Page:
I don't mean to offend. It's probably going to happen anyway.

Tuesday, September 27, 2011


Despite it being a major dint in my conservative credibility, I had not read 1984 until the last couple weeks. (It took me that long because class and assorted vagaries of life got in the way of reading)

Having read it now, just a few comments I wanted to make.

First and foremost, I don't think that the world predicted in the book is possible. Not because of any particular morality on the part of our governing bodies, but because the American people are unlikely to tolerate such measures. As problematic as modern public education is, and as slanted as the media is, enough people maintain enough awareness of the principles of proper governance to prevent a total hijacking of our thought. Add to that the presence of enough new-age philosophers and pseudo-intellectualists among the young left, and the notion of invalidating memory and the truth of the past is unlikely even among liberals.

That being said, there are lots of disturbing parallels. To the telescreen monitoring of everyday life, we have the recent OnStar outrage. To the daily regimen of exercise and health, we have the assorted mandates of restaurant service concerning salt and the like, as well as Obamacare. To the Ministry of Love, we have people interrogated so long that they confess to crimes they did not commit, as well as Guantanamo. To the Ministry of Plenty, we have a redefinition of unemployment to match promised rates under Obama. To the Ministry of Peace, we have two apparently unending wars in Iraq and Afghanistan, as well as the newer conflicts in Libya and company. To the Ministry of Truth we have a liberal media entirely willing to prevaricate, disseminate and obfuscate until finding the truth becomes nigh impossible. Even the thought police can be seen in glimmers from recent DHS publications about right wing extremism.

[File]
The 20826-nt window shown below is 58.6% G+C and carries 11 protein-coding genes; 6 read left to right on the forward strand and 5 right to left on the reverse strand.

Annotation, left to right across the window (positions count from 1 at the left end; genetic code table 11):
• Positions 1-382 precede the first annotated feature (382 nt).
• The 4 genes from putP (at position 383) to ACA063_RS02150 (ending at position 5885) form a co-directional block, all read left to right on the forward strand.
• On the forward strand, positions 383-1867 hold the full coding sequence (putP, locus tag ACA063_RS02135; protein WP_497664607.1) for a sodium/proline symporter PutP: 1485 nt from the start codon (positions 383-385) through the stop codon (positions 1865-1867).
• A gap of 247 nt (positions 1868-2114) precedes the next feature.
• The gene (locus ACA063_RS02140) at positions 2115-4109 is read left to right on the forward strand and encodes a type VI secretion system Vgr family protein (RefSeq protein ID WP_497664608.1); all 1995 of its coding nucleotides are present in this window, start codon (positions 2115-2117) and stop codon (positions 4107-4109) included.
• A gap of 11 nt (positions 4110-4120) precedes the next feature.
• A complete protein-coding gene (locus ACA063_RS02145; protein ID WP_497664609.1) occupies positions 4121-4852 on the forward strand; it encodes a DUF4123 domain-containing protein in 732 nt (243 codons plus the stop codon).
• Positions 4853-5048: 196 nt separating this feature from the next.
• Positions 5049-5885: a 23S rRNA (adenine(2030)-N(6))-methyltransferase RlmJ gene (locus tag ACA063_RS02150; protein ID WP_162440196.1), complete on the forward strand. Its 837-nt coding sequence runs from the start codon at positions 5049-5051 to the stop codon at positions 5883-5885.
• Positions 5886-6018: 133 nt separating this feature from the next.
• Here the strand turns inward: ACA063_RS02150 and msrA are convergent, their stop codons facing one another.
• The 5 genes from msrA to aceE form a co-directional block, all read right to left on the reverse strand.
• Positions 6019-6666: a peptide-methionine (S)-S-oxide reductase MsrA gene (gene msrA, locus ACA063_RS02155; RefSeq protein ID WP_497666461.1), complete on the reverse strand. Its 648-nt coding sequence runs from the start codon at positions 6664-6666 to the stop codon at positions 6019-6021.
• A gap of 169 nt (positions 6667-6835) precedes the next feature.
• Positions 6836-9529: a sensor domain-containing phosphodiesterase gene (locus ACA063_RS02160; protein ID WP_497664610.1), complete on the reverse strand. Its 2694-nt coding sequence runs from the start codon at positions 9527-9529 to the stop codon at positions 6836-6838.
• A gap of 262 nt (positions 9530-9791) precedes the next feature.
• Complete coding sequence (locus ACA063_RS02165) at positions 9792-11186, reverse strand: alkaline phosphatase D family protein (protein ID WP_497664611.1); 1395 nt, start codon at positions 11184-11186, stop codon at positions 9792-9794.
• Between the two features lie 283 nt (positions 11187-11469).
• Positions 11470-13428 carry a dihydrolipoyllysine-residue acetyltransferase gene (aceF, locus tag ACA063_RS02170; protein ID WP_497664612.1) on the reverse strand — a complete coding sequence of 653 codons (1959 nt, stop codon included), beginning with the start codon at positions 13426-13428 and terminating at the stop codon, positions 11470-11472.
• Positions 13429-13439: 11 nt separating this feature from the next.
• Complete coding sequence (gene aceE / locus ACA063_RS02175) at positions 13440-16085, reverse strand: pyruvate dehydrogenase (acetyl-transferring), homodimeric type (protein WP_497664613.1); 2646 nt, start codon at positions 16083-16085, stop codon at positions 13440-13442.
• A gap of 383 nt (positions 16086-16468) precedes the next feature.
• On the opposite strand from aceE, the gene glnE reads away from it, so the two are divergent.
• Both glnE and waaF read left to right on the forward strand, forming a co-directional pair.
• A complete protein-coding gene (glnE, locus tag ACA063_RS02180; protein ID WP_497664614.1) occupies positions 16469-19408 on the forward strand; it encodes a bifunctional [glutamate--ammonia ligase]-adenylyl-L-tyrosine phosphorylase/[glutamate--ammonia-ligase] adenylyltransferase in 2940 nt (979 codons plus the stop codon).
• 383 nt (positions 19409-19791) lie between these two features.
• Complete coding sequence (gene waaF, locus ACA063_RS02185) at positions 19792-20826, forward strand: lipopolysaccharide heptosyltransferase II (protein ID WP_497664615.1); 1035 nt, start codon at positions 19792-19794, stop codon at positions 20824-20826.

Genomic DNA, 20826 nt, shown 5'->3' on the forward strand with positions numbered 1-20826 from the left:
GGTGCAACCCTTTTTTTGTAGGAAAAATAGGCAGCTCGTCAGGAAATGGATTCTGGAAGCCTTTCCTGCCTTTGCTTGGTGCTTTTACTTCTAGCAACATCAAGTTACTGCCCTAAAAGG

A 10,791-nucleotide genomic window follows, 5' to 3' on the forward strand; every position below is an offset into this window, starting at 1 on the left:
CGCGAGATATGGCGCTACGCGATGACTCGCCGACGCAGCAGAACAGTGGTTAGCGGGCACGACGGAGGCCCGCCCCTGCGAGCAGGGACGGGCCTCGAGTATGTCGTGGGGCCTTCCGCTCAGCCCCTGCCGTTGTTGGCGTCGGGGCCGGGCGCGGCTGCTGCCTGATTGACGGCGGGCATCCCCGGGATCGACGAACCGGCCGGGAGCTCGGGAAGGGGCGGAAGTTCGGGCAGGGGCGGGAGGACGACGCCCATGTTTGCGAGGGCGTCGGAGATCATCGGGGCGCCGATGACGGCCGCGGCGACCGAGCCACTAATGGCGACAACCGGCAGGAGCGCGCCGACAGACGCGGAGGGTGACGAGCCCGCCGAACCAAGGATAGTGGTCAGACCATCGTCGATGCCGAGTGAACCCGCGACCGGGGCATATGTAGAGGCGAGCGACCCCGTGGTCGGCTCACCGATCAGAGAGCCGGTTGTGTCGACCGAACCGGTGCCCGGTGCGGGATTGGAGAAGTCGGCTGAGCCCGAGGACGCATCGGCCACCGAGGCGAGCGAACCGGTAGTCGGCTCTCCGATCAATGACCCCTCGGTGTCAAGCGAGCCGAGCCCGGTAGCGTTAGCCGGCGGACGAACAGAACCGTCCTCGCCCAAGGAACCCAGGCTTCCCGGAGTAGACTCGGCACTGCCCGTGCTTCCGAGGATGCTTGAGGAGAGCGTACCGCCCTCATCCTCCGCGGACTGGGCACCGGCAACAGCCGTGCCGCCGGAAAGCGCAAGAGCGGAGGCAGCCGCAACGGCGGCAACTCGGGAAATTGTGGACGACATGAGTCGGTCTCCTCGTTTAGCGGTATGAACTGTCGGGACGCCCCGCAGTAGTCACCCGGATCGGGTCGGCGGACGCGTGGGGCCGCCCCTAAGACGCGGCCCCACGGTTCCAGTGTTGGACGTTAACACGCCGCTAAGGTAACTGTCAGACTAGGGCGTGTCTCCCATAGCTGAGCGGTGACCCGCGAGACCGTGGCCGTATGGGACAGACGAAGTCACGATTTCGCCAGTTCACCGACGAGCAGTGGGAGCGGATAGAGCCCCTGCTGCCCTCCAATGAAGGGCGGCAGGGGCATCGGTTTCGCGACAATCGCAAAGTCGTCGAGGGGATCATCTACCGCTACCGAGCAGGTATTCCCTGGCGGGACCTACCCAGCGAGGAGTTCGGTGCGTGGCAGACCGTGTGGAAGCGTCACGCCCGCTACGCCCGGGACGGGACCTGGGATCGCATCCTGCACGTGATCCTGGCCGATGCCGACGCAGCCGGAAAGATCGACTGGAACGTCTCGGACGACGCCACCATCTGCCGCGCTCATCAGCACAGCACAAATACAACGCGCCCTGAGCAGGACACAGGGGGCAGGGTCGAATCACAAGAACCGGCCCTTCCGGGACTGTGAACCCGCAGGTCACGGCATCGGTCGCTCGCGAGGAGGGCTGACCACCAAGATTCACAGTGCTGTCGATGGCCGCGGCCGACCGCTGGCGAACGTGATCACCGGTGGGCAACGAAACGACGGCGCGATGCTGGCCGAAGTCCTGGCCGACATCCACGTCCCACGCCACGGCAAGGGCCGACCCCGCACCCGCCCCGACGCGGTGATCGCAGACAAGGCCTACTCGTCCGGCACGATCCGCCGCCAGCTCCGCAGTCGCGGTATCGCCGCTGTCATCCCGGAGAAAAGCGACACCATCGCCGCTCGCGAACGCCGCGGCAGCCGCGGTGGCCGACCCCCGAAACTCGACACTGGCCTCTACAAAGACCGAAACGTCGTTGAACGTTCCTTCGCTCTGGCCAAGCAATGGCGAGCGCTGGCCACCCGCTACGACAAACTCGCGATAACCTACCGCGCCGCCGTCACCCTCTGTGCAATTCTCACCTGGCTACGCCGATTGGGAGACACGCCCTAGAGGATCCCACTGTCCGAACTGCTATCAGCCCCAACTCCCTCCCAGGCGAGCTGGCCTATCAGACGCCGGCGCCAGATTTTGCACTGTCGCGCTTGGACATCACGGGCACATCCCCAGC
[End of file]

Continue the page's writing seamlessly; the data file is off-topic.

Societally, the parallels are less cut and dried, but there nonetheless. Looking at 'Great' Britain especially, we see a culture that has given up on the notion of personal freedom and responsibility. In the US too, many people are choosing to be dependent on the beneficence of the government. For all the apparent malfeasances of the federal government, the outrage of the general populace stays low, and the problems run relatively uncontested. People are encouraged to turn in their fellows without evidences, even within their own families. The broken minded sheep that comprise Oceanic society don't exist persay in our world, but doublethink is not a particularly foreign concept.

Despite the year 1984 having come and gone without any such drastic changes, the fundamental messages and concerns of the book stay valid. Nothing in modern society or government matches the particular horror of the situation described, but the parallels are there, enough so to be concerning. We are still at the point where idealogical shifts are possible on a compressed timeline, and avoiding these issues is quite possible. It will require some degree of active work.

In lighter topics, I should hopefully be able to borrow a camera tomorrow and get some photos of the reef for your enjoyment. Considering also that the next book on my 'must read' list is Monster Hunter International by Larry Correia, my next book post should be somewhat lighter.

1 comment:

  1. Everything takes longer. 1984 has come and gone, but I still think we are on the slippery slope to something resembling the book. Think of what a Founding Father would make of gun laws, the dept. of education, Obamacare, etc. How big a jump is it from demanding nutrition labels on food (check) to outlawing food (trans fats, check) to prescribed exercise & diet? Yes, some people will always struggle against such, but the Soviets and Pol Pot had a solution for those folks.


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